Causes of infertility – endometriosis
Approximately 35% of all patients who reported at infertility treatment clinics are diagnosed with endometriosis, are suspected to suffer from endometriosis or are diagnosed with the disease at the stage of diagnostic tests.
Endometriosis can occur in any woman at a reproductive age, including young and very young women. Since the causes of the disease are not fully known, it is difficult to prevent it. The factors causing this disease include congenital, environmental, epigenetic, autoimmune and allergic ones.
W 96% of endometriosis cases result in reduced fertility or are accompanied by infertility. Therefore, for couples with difficulties in conceiving a child or maintaining a pregnancy, determining the degree of endometriosis has a decisive impact not only on the treatment of the disease itself, but also on the treatment of related infertility.
What is endometriosis?
Endometriosis is a chronic disease characterized by the presence of endometrium, i.e. the tissue lining the uterine cavity, outside the uterus. The foci of endometriosis occur in the fallopian tubes, on the ovaries, on the peritoneum (the serous membrane covering the uterus and the abdominal cavity) and sometimes subperitoneally, near the ureters. Endometrial changes may be present even in the intestines or in the lungs.
Like the tissue found in the uterus, the foci of endometriosis are sensitive to changes in hormone concentrations and bleed every month, contributing to the growth of endometrial cysts (also known as tar or chocolate cysts) in the ovaries. The blood has an irritating effect on the peritoneum, resulting in the appearance of local inflammation, which contributes to the formation of numerous adhesions. With time, the organs of the small pelvis become more and more damaged.
How to recognize endometriosis?
Endometriosis usually develops in an asymptomatic manner or in the presence of non-specific, sometimes minimum symptoms such as gastrointestinal ailments, premenstrual blotting or pain. Pain may occur during the perimenstrual period, but it may also be manifested as continuous pain, pain in the sacral area, pain during the intercourse, urination or defecation. Bloating and diarrhoea can also be a symptom. The first obvious symptom of endometriosis, i.e. cysts in the ovaries, is usually detected by a control ultrasound examination. Diagnosis is made after laparoscopy and the collection of specimen from endometrial foci for histopathological examination. This is currently the only way to diagnose the disease with certainty.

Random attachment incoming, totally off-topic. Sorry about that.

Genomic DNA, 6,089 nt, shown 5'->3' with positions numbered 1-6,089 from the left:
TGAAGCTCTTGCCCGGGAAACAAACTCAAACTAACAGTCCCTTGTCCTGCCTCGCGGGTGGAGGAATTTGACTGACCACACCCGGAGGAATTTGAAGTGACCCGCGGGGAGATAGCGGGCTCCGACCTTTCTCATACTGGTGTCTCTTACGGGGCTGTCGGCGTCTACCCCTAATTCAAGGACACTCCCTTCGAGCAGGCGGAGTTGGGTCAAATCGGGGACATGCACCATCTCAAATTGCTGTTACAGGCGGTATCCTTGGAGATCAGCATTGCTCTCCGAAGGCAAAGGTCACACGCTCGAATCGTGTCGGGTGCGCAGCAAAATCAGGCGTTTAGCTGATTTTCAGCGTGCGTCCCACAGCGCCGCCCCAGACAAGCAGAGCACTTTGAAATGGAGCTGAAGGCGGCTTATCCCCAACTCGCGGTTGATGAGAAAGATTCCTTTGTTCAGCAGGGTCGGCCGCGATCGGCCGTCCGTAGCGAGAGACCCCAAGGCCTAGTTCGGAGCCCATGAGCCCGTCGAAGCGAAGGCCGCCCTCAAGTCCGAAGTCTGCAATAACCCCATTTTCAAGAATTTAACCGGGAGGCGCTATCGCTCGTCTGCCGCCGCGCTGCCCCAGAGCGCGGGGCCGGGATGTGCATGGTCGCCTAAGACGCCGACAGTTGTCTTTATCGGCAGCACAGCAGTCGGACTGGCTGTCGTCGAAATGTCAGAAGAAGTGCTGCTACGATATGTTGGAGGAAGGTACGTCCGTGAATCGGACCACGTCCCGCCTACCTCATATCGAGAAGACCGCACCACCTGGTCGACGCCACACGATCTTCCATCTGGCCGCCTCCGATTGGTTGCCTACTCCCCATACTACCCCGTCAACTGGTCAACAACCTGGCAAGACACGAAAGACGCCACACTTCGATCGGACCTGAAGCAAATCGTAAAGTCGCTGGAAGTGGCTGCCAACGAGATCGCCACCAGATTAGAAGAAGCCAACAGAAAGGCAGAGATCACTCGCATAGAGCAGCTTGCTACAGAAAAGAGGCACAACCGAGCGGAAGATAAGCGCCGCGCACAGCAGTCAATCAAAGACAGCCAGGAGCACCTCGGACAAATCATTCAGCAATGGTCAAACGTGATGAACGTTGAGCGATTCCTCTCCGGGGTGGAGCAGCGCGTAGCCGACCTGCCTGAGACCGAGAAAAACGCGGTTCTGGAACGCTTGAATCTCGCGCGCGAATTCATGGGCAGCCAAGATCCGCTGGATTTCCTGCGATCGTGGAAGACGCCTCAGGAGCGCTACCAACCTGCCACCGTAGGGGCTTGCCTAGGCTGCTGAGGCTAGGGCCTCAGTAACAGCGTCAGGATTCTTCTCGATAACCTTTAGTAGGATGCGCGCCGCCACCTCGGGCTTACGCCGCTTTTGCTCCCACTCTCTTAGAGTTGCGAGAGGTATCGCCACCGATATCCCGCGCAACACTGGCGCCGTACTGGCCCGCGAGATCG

The treatment of endometriosis depends on the severity of endometrial lesions, the degree of damage to the ovaries and the condition of the fallopian tubes. The patency of the fallopian tubes and the degree of progression of the disease are assessed during laparoscopic examination, carried out upon the suspicion of endometriosis. Laparoscopy is not only a diagnostic tool, but also a therapeutic procedure that allows for the removal of some foci of the disease and cysts.
Endometriosis and trying to get pregnant
Endometriosis is a chronic inflammatory condition. Its presence in the female body affects the quality of egg cells, the composition of follicular fluid and peritoneal fluid, increasing its toxicity to the embryo. It also affects sperm cells, reducing their ability to fertilize, as well as the quality of embryos and the success of their implantation.
Even a low degree of endometriosis can make a natural conception much more difficult. Among women with the 1st or the 2nd degree of endometriosis, the percentage of pregnancies conceived spontaneously, i.e. without any medical intervention, is only 3.3% per cycle.
If the laparoscopic examination detects a low degree of endometriosis, a patient who wants to become a mother can undergo hormonal stimulation in 4 to 6 cycles and insemination. The prerequisite is the patency of the fallopian tubes and good quality of the partner's semen. The couple may be referred to 2-3 procedures of intrauterine insemination. The effectiveness of treatment after a year of trying to get pregnant reaches 22%. Then, if insemination attempts fail, in vitro method is recommended.
In the case of endometriosis of high (3rd of 4th) degree of severity, in vitro insemination should be performed immediately, because the effects of treatment depend on the age of the woman and the duration of the disease. Both factors affect the quality of the patient's egg cells. Statistical data show that in each subsequent age group the in vitro effectiveness decreases by about 2%, a decrease is also recorded in the cumulative percentage of pregnancies.
Research by US and South Korean scientists has shown that low levels of histone deacetylase 3 (HDAC3) contribute to infertility in patients with endometriosis. Continued research may lead to the development of methods that could help to conceive and maintain pregnancy in women with endometriosis. Source: Science Translational Medicine.
Diet as a relief in endometriosis
If you want to know more about how diet can affect endometriosis, download the e-book "Diet - relief in endometriosis". The e-book has been entirely prepared by InviMed nutritionists. It contains both useful information and specific recipes having beneficial effects on the health of persons suffering from endometriosis, from pain relief to fertility problems.
An appropriate diet for endometriosis can help to reduce inflammation, reduce pain, improve hormonal balance, improve the functioning of the immune system and generally improve the nutritional status of the body.